The primary school pupil parents support website, theschoolrun.com which is run by a group of mothers working from home gives a clear summary of the position here in Northern Ireland.
They explain that in recent years there has been controversy around the right to home educate in Northern Ireland but that as in other jurisdictions in the UK, parents in Northern Ireland have the right to home educate their children, including parents of children with special educational needs and that a parent doesn’t need any teaching qualifications or experience, and that there is no obligation to follow the Northern Ireland Curriculum or enter a child for tests. They clarify that parents don't need anyone's permission to home educate a child, but if they're already attending school and you want to remove them, they need to write to the head teacher to let them know that you're de-registering them. This also applies if a child has a statement of special educational needs and attends a mainstream school.
So how do the arguments for and against home-schooling stack up? Parents sometimes argue that their child is not receiving an adequate education in school because of their particular special educational needs. Bullying is often quoted as a major reason why a child cannot learn effectively and be safe in a mainstream school. Sometimes parents opt for home-schooling because of religious conviction. It is also argued that a child may do better learning at home to allow for a particular approach or a curriculum which allows a greater focus on their child’s passions. In response to the critics of home-schooling which claim that home-schooled children miss out on normal interaction with their peer group and learn how to socialise effectively, HEdNI argue that home educated children experience these interactions by playing sports, joining clubs, meeting friends and doing all the things school educated children do apart from attending school. Personally I don’t doubt that this can be achieved, but I can’t help feeling that it is a loss for a child to miss out on the richness and quality of the human interaction with teachers and fellow pupils which is the best part of the learning experience in school.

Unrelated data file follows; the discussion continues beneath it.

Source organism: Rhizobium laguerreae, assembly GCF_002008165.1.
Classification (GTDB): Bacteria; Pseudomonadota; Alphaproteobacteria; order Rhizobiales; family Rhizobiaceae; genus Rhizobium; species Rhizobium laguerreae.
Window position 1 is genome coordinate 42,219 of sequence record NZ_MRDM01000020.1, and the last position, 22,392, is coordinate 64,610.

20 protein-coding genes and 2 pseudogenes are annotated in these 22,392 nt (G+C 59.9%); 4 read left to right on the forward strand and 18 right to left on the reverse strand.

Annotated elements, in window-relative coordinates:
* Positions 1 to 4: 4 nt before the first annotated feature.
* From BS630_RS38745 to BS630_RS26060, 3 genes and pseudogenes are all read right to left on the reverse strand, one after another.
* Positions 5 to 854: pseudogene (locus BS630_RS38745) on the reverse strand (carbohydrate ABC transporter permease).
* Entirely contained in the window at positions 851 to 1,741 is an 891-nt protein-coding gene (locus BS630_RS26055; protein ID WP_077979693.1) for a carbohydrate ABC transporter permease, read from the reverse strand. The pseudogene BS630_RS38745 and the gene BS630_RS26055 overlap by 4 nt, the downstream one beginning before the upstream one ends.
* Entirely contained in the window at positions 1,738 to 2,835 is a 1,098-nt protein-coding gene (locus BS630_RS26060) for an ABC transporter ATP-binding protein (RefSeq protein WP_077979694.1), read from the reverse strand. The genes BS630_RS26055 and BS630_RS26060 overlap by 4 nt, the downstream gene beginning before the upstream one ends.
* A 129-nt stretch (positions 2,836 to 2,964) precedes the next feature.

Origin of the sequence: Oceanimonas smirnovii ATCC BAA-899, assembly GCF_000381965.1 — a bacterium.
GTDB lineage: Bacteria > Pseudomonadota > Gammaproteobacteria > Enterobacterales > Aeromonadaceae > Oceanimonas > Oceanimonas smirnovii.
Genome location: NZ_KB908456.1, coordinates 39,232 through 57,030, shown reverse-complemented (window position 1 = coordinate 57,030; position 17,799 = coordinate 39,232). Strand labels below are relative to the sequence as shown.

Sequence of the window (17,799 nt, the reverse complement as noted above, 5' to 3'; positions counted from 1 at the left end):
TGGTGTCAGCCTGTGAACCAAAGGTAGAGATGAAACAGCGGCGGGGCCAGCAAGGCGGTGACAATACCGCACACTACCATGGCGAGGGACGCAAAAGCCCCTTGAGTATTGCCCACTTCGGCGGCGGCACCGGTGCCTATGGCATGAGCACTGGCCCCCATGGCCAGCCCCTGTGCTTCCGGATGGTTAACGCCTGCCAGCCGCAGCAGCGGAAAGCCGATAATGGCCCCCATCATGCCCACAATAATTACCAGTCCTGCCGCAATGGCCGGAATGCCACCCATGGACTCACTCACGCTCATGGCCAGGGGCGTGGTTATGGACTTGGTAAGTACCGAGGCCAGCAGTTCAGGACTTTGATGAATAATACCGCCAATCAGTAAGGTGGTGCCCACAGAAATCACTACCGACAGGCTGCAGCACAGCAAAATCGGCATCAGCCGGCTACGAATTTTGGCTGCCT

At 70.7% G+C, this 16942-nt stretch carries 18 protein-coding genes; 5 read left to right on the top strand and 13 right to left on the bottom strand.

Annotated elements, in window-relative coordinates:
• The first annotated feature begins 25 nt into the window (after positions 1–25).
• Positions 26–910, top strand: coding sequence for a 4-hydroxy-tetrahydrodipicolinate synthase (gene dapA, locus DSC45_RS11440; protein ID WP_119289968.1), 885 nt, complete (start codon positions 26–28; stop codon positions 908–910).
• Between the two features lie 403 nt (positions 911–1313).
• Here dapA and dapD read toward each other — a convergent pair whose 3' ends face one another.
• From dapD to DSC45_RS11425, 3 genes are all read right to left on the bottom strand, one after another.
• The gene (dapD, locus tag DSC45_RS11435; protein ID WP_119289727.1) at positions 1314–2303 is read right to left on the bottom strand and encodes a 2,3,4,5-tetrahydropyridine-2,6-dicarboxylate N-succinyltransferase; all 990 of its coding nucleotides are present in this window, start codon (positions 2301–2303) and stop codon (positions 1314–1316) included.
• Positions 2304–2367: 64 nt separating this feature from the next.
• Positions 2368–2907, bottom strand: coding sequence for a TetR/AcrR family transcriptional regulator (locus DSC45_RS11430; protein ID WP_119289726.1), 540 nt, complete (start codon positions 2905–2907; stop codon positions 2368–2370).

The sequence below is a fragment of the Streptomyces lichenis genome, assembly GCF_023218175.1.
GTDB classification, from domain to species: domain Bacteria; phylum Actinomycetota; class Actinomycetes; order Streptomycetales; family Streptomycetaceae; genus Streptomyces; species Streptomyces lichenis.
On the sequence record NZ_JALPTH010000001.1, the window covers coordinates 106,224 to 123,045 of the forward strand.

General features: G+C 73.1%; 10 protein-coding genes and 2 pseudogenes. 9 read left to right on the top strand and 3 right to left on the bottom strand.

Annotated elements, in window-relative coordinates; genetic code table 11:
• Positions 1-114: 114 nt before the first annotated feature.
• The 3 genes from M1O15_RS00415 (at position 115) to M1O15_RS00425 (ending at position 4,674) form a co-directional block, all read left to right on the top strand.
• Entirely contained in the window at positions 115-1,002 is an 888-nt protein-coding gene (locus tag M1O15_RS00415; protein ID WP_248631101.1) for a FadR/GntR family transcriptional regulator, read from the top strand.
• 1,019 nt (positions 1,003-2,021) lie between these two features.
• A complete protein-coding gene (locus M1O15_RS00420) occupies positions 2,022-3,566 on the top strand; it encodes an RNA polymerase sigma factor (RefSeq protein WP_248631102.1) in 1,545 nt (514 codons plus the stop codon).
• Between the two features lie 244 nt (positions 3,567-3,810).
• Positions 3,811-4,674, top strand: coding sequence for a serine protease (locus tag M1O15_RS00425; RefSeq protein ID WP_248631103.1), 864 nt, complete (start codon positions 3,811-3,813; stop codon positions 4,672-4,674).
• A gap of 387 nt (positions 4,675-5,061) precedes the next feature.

My own experience of dealing with difficult pastoral issues in school like persistent bullying or pupils with particular needs which made routine classroom life problematic, was that in many cases patient supportive work by teaching staff and flexibility by the school eventually paid off. There was no greater reward than seeing such a child overcome difficulties and come to enjoy a happy time in school among their peers. That said occasionally situations do arise where the pupil’s situation is so difficult that home-schooling may be in their best interest. It is clear from HEdNI’s case studies that getting the balance right between necessary oversight and intrusion is difficult when considering how such arrangements can be made to work best. I would agree that proper training for the professionals involved will certainly be more effective than punitive legislation.